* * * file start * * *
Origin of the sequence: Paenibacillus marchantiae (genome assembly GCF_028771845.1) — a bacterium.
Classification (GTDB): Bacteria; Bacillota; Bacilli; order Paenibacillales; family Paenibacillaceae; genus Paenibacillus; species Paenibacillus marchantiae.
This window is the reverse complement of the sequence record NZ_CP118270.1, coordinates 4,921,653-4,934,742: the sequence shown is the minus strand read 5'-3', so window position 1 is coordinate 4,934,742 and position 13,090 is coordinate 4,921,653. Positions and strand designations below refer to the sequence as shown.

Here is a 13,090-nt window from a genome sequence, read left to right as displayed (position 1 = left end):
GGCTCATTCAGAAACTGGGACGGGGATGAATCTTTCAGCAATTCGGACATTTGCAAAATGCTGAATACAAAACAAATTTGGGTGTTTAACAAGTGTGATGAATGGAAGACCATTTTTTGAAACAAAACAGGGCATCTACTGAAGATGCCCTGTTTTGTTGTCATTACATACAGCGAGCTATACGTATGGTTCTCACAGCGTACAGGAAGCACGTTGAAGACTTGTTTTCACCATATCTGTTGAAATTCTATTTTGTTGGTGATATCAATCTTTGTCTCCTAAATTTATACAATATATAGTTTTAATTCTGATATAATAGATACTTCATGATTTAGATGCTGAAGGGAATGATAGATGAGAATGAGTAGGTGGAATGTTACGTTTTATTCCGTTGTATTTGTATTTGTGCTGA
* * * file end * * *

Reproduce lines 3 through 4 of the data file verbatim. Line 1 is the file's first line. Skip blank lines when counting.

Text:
This window is the reverse complement of the sequence record NZ_CP118270.1, coordinates 4,921,653-4,934,742: the sequence shown is the minus strand read 5'-3', so window position 1 is coordinate 4,934,742 and position 13,090 is coordinate 4,921,653. Positions and strand designations below refer to the sequence as shown.

Here is a 13,090-nt window from a genome sequence, read left to right as displayed (position 1 = left end):